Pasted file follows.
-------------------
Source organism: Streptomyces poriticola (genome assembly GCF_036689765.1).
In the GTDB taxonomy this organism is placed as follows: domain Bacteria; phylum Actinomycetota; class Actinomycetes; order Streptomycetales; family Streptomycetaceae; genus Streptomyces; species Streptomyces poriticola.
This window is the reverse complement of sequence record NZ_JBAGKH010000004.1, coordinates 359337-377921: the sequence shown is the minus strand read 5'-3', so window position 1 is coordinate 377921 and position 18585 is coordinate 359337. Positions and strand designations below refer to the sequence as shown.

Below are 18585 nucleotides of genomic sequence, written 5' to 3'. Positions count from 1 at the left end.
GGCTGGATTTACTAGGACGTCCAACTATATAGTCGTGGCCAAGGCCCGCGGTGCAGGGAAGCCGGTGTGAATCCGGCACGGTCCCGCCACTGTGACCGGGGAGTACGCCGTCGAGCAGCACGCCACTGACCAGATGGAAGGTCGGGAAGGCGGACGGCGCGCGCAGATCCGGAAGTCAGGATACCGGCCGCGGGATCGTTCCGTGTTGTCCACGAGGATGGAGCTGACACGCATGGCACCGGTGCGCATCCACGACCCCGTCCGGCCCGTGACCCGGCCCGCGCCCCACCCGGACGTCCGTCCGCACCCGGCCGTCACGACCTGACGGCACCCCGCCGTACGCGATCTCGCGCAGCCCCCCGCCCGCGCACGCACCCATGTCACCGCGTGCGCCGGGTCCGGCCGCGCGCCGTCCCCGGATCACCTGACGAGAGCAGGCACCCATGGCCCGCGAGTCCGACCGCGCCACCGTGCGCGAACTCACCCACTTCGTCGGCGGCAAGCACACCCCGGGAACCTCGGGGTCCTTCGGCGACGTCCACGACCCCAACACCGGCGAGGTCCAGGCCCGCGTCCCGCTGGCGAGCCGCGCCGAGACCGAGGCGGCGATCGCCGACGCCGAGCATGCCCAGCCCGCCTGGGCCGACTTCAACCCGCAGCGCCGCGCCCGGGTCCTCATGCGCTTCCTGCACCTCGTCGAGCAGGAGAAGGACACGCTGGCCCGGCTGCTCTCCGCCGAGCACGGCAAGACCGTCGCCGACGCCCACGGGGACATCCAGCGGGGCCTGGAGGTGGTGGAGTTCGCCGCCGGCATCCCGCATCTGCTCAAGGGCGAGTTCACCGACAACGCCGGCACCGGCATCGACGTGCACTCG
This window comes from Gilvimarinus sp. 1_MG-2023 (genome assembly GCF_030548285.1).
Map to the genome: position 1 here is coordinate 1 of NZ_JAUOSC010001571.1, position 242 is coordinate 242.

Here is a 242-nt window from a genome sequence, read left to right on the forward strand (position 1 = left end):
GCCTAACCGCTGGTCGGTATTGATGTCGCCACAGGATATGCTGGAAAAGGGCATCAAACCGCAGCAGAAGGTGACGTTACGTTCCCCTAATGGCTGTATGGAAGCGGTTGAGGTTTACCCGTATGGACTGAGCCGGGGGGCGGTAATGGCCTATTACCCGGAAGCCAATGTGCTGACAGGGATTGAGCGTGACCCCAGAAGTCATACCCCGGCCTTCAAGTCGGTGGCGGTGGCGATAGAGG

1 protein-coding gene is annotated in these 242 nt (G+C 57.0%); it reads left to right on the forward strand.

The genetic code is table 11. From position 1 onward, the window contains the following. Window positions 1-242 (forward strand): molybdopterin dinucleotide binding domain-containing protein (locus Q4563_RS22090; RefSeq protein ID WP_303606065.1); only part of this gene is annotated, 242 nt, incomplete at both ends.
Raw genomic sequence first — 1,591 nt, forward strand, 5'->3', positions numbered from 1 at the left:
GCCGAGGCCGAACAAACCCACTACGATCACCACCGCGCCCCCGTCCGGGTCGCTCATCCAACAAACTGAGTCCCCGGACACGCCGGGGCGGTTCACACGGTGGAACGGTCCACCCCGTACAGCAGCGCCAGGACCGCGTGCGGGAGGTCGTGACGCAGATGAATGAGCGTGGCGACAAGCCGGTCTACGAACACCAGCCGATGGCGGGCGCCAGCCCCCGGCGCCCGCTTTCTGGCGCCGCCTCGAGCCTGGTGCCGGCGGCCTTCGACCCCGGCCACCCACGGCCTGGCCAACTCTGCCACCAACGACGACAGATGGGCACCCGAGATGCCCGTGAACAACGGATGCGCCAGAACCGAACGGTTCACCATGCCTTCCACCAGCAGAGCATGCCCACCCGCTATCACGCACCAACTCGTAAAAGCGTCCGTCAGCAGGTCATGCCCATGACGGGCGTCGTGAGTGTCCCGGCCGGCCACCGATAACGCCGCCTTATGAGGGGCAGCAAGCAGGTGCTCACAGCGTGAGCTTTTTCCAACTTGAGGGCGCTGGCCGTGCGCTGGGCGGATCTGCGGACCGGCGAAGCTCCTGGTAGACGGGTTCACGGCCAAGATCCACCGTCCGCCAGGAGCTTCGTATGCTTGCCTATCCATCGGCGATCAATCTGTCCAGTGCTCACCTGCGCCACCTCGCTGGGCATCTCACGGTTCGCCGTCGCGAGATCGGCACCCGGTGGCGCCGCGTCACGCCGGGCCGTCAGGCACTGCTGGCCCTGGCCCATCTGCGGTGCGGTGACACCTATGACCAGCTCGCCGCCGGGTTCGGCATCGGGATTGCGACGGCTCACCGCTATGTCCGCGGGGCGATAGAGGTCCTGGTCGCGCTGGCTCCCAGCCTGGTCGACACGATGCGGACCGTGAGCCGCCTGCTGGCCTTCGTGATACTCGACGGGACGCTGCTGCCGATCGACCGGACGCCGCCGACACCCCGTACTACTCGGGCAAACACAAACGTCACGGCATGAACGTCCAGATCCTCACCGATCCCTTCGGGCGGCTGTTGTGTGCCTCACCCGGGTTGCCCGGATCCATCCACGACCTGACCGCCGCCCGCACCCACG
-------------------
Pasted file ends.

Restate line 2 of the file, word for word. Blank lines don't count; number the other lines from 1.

In the GTDB taxonomy this organism is placed as follows: domain Bacteria; phylum Actinomycetota; class Actinomycetes; order Streptomycetales; family Streptomycetaceae; genus Streptomyces; species Streptomyces poriticola.